Consumer Behavior, Cotton Incorporated

The Importance of Authenticity

cotton rawWe’ve entered an age when words like “hand-crafted,” “artisanal” and “passionate” are turning consumer heads the way “low price” once did. In response, ubiquitous beer brands are producing small-batch IPAs and major recording artists are releasing new albums on vinyl. Now, after years of fast fashion, apparel consumers are seeking that same kind of authenticity in the clothes being offered at retail. And that inspired cotton’s new campaign, “Cotton. It’s Your Favorite for a Reason.SM” which speaks to that.

We take our messaging seriously. The ads feature real people who talk about why certain items of apparel—be it a dress, jeans or a pair of pants—are their favorites. The campaign, developed by DDB New York, is based on a year of research into what consumers really want.

“What we discovered was that consumers want it all,” says Cotton Incorporated’s Ric Hendee, senior vice president, consumer marketing. He says shoppers want, “Clothes that look great, are stylish, are comfortable, easy to care for, wash well, smell fresh and clean, and are really durable so that they will last a long, long time. They want to spend their money wisely, use their time wisely, and feel good about buying smart and looking smart.”

The “Cotton. It’s Your Favorite for a Reason.” campaign taps into the authenticity consumers crave by reflecting the stories of real people. Hendee says DDB saw an opportunity to get consumers to appreciate things that they already owned and loved, and use over and over again. The ads point out consumers prefer these items because they fit well, look great, are comfortable and don’t quickly lose shape or wear out. At the end of the ad, viewers see the common factor that helps these items meet all these criteria is that they’re made of cotton.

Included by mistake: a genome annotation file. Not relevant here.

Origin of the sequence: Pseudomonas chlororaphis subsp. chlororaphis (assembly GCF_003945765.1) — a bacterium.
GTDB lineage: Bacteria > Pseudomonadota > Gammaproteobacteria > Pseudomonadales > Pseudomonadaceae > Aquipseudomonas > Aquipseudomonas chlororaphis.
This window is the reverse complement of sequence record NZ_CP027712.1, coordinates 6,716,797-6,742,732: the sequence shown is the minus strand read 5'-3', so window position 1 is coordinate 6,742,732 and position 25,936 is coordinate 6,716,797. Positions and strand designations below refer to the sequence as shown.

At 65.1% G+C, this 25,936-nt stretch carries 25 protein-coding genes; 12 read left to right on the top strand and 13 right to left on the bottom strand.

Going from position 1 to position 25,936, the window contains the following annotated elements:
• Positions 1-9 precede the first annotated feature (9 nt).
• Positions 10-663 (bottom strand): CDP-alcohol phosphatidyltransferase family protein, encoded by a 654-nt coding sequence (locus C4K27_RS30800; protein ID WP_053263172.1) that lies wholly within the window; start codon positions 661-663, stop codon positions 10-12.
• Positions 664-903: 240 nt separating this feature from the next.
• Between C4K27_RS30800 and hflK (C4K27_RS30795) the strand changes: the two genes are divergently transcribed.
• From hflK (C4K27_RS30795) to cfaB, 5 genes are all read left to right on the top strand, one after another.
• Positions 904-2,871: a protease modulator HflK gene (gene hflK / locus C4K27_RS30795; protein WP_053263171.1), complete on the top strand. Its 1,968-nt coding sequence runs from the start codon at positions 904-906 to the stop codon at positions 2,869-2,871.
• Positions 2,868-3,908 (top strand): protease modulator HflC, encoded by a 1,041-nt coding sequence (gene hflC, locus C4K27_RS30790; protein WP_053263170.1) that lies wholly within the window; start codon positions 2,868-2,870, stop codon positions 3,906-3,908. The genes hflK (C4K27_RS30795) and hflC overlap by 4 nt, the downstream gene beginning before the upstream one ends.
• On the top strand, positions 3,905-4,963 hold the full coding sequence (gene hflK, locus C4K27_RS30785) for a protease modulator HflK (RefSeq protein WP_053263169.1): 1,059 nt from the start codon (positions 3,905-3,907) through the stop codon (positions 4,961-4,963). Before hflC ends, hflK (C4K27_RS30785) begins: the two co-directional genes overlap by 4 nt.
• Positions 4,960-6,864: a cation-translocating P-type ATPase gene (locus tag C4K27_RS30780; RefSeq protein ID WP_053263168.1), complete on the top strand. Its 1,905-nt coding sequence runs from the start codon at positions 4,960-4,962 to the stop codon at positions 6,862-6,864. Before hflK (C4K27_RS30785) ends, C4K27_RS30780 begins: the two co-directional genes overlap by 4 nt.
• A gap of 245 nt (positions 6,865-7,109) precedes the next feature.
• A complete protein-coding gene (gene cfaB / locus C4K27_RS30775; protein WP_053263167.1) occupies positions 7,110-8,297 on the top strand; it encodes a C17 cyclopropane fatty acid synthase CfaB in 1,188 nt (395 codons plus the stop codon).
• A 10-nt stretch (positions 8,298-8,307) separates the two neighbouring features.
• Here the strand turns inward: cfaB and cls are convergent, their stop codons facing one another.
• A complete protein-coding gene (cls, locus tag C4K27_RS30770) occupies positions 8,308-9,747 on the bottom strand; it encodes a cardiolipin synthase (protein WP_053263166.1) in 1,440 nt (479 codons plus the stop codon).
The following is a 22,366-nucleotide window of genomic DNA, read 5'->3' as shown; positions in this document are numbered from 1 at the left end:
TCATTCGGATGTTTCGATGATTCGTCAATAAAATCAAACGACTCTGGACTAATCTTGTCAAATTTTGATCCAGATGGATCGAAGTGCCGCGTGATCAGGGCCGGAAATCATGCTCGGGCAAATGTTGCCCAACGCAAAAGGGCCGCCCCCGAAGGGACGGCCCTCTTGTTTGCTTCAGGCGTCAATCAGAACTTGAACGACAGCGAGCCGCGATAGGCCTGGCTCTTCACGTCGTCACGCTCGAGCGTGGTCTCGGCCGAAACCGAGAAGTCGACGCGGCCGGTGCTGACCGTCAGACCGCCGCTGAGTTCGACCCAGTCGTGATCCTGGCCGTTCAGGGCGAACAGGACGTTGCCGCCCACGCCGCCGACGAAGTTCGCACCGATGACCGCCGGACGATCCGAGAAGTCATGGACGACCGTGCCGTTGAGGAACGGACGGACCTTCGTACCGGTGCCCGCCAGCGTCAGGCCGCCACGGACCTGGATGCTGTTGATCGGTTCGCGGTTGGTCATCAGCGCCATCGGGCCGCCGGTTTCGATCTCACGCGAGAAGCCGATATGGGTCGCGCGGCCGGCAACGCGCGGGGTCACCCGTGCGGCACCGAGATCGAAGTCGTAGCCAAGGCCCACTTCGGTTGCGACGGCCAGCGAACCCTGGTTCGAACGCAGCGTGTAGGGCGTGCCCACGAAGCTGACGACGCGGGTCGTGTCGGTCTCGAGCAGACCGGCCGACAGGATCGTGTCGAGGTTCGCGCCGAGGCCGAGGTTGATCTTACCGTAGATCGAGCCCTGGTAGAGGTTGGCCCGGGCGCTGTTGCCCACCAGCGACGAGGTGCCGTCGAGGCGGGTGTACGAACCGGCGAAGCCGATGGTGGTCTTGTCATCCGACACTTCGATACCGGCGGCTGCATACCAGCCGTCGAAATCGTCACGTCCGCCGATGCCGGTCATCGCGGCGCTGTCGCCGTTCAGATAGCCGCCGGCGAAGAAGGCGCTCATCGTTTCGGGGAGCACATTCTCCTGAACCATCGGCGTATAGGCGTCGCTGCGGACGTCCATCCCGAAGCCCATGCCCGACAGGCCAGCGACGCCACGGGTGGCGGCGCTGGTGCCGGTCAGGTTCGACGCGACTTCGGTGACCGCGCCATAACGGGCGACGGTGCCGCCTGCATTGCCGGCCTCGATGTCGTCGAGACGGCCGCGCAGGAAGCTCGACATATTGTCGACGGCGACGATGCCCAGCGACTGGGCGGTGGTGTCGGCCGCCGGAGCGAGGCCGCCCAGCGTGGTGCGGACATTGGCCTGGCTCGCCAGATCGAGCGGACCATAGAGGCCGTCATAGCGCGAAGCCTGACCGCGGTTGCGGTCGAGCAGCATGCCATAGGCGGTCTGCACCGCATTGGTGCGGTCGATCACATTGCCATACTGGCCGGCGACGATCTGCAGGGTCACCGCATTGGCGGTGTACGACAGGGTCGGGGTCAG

Millenial consumerOther manmade fabrics have imitated cotton and regularly invoke it with marketing phrases like “cottony feel.” But just as consumers have learned that food promoted as “cheese-flavored product” does not mean it contains cheese, those seeking cotton apparel need to check fiber content labels. Particularly because fully 8 in 10 consumers say cotton and cotton blends are their fibers of choice for apparel, according to the Cotton Incorporated Lifestyle Monitor Survey. And more than 3 in 4 consumers (78 percent) say cotton and cotton blends are the fibers best suited for today’s fashions. Relatively few say this about polyester (7 percent), Lycra/Spandex (3 percent), silk (2 percent), wool, leather and rayon (1 percent), and “other” (6 percent).

Consumers also say better quality garments are made from all natural fibers like cotton (80 percent), the Monitor survey shows. In fact, compared to clothing made from manmade fibers like polyester and rayon, the majority of consumers say cotton clothing is the most comfortable (69 percent), breathable (68 percent) and durable (51 percent).

Next Gen Authenticity

Vicki Vasilopolous is a movie director (“Men of the Cloth”) with a background as a fashion editor. She says this desire for quality and authenticity resonates with today’s shoppers, especially the younger generation that’s “looking for more than a logo across their chest.”

“The millennial generation is very interested in personalization and artisan makers,” she says. Her documentary “Men of the Cloth” is about three Italian master tailors who are devoted to their craft. “I’m amazed at how many young people—even students—are interested in my movie. But they want to consume products that reflect their value system. It’s not about status labels. They’re looking for products that have an intrinsic status.”

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In general, what is your favorite fiber or fabric to wear?

Consumers are drawn to cotton’s built-in features, with 9 out of 10 consumers describing it as comfortable (88 percent), soft (85 percent), good quality (85 percent), casual (83 percent), durable (82 percent) and natural (81 percent), according to Cotton Incorporated’s 2013 Environment Survey.

Online retailer Rue La La recently launched a cotton “takeover” on its site, wherein highly curated cotton items and editorial features were presented across the men’s, women’s, children’s and home categories.